"Ruins-squatters," O'Neill said gloomily. "Too far from the network -- not tangent to any of the factories."
            "It's their own fault," Morrison told him angrily. "They could come into one of the settlements."
            "That was their town. They're trying to do what we 're trying to do -- build up things again on their own. But they're starting now, without tools or machines, with their bare hands, nailing together bits of rubble. And it won't work. We need machines. We can't repair ruins; we've got to start industrial production."
            Ahead lay a series of broken hills, chipped remains that had once been a ridge. Beyond stretched out the titanic ugly sore of an H-bomb crater, half filled with stagnant water and slime, a disease-ridden inland sea.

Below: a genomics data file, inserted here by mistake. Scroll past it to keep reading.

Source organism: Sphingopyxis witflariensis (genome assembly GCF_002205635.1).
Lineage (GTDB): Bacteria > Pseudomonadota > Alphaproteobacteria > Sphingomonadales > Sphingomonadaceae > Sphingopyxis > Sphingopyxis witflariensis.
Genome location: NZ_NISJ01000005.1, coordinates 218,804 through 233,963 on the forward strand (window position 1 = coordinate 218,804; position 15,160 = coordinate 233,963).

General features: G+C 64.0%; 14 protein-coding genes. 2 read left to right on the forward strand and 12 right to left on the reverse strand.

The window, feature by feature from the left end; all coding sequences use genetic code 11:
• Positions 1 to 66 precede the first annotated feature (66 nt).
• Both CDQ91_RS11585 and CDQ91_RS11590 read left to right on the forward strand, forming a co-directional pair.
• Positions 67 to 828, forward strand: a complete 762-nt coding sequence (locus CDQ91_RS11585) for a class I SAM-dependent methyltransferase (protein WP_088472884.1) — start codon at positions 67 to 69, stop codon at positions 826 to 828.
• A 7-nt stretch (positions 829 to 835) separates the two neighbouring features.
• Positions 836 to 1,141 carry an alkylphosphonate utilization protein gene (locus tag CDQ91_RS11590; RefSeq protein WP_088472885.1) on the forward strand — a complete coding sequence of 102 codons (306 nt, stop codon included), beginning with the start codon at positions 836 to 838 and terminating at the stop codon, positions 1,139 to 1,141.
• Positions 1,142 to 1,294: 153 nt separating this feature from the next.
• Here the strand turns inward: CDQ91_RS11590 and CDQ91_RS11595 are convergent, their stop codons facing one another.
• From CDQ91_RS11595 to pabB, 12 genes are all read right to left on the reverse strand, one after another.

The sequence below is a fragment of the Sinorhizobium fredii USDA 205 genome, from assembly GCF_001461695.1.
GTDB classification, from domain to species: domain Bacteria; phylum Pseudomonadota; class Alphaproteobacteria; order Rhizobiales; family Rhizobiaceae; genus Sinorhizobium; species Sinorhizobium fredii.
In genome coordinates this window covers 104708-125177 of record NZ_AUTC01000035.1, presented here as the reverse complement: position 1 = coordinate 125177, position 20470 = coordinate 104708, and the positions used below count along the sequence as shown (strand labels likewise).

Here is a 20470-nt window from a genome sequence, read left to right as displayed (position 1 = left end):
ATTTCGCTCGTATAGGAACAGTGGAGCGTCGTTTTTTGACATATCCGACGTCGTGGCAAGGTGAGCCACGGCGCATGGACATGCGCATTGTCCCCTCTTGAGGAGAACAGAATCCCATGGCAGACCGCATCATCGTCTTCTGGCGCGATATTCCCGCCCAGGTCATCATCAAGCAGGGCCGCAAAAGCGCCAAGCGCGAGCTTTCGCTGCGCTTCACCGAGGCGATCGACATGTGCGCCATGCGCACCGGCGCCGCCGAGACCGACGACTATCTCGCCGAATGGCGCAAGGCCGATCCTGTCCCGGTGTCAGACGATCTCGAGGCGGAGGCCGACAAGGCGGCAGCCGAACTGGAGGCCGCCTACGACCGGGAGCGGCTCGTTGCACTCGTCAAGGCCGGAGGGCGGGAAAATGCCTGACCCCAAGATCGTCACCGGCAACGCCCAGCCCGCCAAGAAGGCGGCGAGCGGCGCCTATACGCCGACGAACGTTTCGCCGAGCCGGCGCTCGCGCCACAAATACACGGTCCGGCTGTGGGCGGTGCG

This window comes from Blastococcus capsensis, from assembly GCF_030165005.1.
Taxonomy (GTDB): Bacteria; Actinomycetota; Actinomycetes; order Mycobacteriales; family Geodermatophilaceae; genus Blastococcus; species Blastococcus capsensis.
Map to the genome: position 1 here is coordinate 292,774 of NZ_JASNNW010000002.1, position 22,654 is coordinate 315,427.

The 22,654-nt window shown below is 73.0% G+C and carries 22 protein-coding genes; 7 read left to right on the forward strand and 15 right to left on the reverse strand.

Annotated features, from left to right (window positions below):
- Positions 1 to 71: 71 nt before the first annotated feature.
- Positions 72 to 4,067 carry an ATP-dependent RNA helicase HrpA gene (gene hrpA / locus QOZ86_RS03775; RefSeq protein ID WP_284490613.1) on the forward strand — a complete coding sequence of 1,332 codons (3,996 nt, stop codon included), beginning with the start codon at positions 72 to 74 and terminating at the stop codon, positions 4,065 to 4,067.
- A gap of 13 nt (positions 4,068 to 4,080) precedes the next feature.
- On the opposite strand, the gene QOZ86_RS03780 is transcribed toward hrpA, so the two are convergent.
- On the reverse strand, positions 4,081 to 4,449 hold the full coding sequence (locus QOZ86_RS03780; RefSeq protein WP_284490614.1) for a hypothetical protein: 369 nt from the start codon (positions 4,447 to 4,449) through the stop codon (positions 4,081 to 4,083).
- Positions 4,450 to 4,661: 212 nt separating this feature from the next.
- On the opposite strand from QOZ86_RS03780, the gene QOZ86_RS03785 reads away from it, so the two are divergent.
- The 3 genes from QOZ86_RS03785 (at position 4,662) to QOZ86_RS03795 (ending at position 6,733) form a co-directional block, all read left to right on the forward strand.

And beyond that -- a glitter of busy motion.
            "There," O'Neill said tensely. He lowered the helicopter rapidly. "Can you tell which factory they're from?"
            "They all look alike to me," Morrison muttered, leaning over to see. "We'll have to wait and follow them back, when they get a load."
            "If they get a load," O'Neill corrected.
            The autofac exploring crew ignored the helicopter buzzing overhead and concentrated on its job. Ahead of the main truck scuttled two tractors; they made their way up mounds of rubble, probes burgeoning like quills, shot down the far slope and disappeared into a blanket of ash that lay spread over the slag. The two scouts burrowed until only their antennas were visible. They burst up to the surface and scuttled on, their treads whirring and clanking.
            "What are they after?" Morrison asked.